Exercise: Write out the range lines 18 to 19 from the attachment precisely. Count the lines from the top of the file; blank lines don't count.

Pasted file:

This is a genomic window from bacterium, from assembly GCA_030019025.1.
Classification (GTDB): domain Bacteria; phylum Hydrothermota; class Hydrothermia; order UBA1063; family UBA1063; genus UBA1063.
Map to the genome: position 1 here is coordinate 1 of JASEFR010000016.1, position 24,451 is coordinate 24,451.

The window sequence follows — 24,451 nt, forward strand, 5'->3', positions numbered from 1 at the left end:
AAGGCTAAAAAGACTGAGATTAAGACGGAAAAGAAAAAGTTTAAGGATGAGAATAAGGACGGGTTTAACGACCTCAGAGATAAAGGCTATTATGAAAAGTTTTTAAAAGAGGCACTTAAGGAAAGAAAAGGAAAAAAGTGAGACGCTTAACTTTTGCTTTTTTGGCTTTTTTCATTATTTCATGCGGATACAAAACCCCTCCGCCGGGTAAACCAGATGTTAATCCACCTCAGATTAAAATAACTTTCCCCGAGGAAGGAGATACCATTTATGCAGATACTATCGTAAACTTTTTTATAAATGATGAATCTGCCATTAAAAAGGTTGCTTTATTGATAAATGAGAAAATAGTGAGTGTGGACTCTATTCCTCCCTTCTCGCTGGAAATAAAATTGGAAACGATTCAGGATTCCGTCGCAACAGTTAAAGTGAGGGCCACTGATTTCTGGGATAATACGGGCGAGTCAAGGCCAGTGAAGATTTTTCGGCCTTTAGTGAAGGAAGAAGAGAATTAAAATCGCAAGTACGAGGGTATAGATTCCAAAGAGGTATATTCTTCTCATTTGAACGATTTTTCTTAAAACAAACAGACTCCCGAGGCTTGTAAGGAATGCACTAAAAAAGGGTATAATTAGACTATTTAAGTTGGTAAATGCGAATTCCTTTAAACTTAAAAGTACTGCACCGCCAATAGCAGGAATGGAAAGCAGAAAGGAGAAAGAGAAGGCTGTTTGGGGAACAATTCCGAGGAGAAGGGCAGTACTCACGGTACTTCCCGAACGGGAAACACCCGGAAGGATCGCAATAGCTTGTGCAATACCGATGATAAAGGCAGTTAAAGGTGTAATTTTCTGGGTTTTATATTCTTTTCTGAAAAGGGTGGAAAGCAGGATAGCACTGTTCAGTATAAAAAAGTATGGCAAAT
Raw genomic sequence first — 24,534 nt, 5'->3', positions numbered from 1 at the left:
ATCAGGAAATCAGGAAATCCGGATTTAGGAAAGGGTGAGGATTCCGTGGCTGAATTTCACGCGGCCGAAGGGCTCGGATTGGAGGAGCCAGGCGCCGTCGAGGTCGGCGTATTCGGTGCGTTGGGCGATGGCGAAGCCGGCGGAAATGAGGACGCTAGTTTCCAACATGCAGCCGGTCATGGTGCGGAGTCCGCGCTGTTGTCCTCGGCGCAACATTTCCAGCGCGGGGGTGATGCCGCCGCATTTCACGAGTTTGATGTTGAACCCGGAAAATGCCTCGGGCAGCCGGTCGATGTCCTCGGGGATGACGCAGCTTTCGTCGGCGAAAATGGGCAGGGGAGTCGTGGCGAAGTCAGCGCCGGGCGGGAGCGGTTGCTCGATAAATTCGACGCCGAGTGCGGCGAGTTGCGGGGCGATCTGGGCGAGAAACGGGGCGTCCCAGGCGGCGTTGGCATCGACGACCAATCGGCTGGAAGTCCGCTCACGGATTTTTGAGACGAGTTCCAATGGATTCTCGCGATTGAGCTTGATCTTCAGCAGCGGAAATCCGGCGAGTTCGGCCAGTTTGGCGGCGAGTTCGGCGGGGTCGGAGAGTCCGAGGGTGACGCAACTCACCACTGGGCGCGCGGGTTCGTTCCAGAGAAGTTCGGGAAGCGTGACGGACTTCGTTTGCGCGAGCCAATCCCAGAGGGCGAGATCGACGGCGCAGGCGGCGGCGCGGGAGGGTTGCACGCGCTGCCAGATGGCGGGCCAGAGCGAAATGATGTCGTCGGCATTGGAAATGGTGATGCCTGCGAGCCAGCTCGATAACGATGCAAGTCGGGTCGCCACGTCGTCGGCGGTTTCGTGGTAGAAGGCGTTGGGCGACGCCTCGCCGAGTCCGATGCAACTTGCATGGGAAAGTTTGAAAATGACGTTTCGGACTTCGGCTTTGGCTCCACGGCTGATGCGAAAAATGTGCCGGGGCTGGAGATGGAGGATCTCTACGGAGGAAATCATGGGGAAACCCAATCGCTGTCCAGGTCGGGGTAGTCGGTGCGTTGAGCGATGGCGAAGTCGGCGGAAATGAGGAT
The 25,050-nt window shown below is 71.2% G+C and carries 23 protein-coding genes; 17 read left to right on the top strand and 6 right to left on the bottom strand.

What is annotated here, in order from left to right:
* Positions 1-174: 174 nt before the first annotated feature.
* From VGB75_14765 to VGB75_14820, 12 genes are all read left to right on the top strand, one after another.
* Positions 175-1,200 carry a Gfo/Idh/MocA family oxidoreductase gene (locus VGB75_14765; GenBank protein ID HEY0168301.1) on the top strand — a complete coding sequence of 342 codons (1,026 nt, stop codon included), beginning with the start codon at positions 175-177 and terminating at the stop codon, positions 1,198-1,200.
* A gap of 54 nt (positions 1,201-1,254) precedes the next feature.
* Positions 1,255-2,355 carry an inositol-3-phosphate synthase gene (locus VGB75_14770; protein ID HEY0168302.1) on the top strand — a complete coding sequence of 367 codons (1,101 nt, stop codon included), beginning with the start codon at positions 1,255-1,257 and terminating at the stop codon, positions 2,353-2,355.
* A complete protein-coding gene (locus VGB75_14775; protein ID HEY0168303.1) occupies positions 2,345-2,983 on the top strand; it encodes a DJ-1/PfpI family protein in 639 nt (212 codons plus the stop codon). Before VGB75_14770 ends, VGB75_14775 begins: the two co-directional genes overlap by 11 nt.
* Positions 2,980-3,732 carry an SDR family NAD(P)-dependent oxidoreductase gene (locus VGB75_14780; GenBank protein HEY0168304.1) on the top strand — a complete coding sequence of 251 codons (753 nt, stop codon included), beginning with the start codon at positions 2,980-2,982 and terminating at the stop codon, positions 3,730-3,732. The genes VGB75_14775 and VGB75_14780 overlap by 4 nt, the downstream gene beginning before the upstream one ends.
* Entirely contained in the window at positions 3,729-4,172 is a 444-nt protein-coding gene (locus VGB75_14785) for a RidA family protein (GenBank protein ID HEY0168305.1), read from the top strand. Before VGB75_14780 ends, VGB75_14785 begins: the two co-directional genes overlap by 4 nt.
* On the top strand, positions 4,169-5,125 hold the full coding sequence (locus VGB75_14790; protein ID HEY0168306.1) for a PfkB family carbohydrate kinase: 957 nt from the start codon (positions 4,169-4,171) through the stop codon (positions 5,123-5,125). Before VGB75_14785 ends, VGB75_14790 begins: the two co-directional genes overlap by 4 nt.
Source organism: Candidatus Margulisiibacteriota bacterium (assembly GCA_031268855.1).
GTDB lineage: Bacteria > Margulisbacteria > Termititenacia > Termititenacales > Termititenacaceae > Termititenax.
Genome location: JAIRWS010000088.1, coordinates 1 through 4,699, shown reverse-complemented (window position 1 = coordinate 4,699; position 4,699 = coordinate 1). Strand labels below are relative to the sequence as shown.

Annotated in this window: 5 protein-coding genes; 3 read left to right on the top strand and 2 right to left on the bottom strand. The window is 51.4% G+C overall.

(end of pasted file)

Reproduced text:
* On the top strand, positions 4,169-5,125 hold the full coding sequence (locus VGB75_14790; protein ID HEY0168306.1) for a PfkB family carbohydrate kinase: 957 nt from the start codon (positions 4,169-4,171) through the stop codon (positions 5,123-5,125). Before VGB75_14785 ends, VGB75_14790 begins: the two co-directional genes overlap by 4 nt.
Source organism: Candidatus Margulisiibacteriota bacterium (assembly GCA_031268855.1).